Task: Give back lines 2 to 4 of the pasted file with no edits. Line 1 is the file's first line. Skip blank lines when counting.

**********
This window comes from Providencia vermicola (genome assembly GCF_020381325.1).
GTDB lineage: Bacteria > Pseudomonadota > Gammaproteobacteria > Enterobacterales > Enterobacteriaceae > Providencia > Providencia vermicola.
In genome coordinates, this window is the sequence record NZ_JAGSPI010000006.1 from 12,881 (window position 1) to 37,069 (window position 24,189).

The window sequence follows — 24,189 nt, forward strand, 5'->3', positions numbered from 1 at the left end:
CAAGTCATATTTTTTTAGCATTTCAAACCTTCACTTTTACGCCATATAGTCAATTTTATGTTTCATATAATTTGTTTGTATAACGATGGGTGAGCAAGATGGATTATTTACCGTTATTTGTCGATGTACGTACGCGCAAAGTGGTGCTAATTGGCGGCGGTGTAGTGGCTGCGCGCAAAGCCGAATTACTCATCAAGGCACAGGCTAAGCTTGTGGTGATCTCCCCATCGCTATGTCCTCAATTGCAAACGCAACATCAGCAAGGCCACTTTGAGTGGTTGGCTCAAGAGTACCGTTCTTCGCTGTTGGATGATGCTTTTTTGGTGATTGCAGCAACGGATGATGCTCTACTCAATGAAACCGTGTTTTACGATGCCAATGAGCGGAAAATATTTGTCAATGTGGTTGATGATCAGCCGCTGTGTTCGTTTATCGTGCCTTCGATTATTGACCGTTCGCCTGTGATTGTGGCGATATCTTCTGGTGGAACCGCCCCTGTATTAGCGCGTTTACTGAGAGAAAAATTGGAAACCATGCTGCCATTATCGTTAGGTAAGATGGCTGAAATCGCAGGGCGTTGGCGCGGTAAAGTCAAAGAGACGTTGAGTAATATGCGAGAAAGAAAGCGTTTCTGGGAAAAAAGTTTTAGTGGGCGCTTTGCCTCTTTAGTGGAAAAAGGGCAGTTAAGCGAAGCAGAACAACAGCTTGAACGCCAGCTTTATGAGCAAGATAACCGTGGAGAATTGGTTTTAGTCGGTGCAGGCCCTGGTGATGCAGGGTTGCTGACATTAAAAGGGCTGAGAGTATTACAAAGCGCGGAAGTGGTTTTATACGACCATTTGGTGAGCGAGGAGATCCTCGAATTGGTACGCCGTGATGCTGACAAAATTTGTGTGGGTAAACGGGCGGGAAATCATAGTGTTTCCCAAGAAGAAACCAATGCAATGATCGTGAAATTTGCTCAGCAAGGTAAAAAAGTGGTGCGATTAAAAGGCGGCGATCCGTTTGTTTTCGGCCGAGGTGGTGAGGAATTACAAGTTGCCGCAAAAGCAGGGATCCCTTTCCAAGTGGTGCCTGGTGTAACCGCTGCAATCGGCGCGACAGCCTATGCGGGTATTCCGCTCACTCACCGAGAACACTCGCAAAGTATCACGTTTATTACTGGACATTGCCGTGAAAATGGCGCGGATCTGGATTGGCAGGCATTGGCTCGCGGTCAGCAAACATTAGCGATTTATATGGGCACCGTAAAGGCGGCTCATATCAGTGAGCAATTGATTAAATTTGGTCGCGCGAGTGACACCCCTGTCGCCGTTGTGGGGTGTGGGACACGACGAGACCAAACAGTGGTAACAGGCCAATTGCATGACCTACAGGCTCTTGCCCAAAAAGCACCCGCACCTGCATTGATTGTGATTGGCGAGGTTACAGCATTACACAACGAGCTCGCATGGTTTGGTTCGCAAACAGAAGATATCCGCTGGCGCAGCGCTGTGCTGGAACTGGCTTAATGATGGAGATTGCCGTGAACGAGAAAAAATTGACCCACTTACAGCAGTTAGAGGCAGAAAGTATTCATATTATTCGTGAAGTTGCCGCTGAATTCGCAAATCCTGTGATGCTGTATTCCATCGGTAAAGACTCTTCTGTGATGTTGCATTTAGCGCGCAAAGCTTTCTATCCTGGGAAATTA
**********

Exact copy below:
GTDB lineage: Bacteria > Pseudomonadota > Gammaproteobacteria > Enterobacterales > Enterobacteriaceae > Providencia > Providencia vermicola.
In genome coordinates, this window is the sequence record NZ_JAGSPI010000006.1 from 12,881 (window position 1) to 37,069 (window position 24,189).

The window sequence follows — 24,189 nt, forward strand, 5'->3', positions numbered from 1 at the left end: